ART AFRICA spoke to Louise Almon about her current work practice, and the influence of books on her artworks. Almon’s solo show, ‘Present in Absence’, will be opening on the 29th September at the Candice Berman fine Art Gallery in Johannesburg.
July face II, 2017. Handprinted monotype. Printing ink on paper, 250 x 250. Image courtesy of artist.
ART AFRICA: You have said that books play a large part in inspiring your work – could you name a few book titles that are easily reflected in your subjects, both in past and present bodies of work?
Louise Almon: Books I’ve recently read include Annie Prouix’s Barkskins, Anne Martin’s Rain Reign, and Arundhati Roy’s The Ministry of Utmost Happiness. Each one of these novels has made a profound impact on me, and has in some subliminal way found their way into my work and the images I portray.
Barkskins for the environmental issues that it addresses; Rain Reign for its protagonist who is obsessed with homonyms – a resilient and honest child with a unique way of perceiving the world, who is simultaneously ‘present’ and ‘absent’ in a world that is often confusing and nuanced; and The Ministry of Utmost Happiness for its multitude of stories, both confusing and enriching – personally likened to the process of printmaking, where sometimes the negative spaces are where the true interest lies.
The series, Present in Absence, was particularly inspired by Svetlana Alexievich’s The Unwomanly Face of War: An Oral History of Women in World War II. Could you please elaborate on why this book was of significance to you and your work?
It’s of significance to me because it’s an untold story, representing the stories of Soviet women during the second World War. For me it also represents the stories of women today as it’s a collection of voices from the past that resonate with female voices of the present.
July face, 2017. Handprinted monotype. Printing ink on paper, 200 x 250. Image courtesy of the artist.
Alexievich’s documentation of the women in World War II highlights how the women who fought had come to live two lives – one spent in the army, and one where they were rejected by men who perceived them as having lost their ‘softness’. 72 years since the end of WWII, and women are still faced with a battle for gender equality.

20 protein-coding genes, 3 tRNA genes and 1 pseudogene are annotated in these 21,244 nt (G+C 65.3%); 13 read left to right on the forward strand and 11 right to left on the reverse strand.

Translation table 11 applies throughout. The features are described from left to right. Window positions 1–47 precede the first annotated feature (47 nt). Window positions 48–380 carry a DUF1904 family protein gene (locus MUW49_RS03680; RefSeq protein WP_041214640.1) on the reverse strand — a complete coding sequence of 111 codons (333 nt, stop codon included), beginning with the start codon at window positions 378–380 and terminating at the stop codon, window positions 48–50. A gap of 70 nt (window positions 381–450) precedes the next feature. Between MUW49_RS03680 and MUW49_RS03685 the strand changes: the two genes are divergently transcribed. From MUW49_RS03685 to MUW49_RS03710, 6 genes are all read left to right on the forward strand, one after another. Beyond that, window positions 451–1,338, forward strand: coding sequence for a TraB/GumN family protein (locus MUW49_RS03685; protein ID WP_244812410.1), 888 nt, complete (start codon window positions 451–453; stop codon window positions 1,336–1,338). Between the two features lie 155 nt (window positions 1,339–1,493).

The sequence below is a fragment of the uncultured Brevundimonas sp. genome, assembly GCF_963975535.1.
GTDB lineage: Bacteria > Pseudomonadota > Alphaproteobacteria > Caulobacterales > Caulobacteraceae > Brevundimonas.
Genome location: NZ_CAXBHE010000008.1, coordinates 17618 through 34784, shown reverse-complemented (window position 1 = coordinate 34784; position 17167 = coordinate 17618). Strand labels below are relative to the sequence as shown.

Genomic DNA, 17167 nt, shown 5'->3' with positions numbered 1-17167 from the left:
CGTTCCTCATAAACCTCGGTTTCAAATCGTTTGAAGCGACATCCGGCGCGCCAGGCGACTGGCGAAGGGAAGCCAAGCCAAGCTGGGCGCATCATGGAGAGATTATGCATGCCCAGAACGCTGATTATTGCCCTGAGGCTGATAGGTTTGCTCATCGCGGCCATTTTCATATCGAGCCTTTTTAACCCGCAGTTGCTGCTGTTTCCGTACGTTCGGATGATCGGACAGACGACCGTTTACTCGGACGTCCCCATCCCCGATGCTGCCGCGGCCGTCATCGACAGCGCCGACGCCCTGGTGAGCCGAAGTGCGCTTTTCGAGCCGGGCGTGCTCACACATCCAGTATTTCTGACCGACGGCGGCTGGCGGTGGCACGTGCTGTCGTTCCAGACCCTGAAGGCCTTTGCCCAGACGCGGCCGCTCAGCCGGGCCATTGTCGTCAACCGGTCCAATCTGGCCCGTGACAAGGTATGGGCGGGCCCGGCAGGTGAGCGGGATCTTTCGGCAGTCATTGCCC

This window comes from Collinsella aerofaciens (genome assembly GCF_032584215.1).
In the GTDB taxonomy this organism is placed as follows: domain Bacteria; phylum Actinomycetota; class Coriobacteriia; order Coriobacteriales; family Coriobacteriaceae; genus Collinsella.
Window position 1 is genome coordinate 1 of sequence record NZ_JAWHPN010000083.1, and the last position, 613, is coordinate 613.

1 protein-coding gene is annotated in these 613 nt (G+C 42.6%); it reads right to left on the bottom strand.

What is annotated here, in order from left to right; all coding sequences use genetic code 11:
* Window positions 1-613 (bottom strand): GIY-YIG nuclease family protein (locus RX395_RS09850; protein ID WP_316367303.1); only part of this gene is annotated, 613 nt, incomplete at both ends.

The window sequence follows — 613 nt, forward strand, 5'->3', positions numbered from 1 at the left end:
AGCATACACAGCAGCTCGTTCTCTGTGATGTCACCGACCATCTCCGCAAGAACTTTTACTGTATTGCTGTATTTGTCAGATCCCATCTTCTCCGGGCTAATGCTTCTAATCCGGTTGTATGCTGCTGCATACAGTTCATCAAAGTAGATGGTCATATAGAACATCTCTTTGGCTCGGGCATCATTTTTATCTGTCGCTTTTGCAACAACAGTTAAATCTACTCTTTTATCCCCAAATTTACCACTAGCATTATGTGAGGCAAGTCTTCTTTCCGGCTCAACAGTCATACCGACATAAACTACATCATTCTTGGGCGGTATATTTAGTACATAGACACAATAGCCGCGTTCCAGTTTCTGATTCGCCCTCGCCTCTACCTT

Why did you choose to portray these women, as opposed to women who continue with similar struggles today?
‘Femininity’ should be used as opposed to ‘softness’. The women I portray are not necessarily the women that are written about in The Unwomanly Face of War: An Oral History of Women in World War II, but rather women who have ‘survived’ and continue to be resilient and strong.
You work primarily in paint and print-making – how do these mediums best portray the meaning of your work?
The unpredictable nature of multi-layered monotype printing allows for a spontaneity that is difficult to achieve with other mediums.
Random meeting II, 2017. Handprinted monotype. Printing ink on paper, 200 x 250. Image courtesy of the artist.
You also work in a variety of different colours – both confident and bright, and light and soft. Is there any particular reason for this, or do these colours just resonate with you on a personal level?
The drawings or marks I make on the ‘back’ of each work remove the ink from the image and often result in a spontaneous and unintended quality – despite each mark having been created mindfully.
I use colour both for its vibrancy and ‘presence’, although there are times when the colour becomes intuitive and more subtle. The actual colours I use – blues, greys, silvers – are the colours of my environment and reflect the sea, sky and light that pervades my world.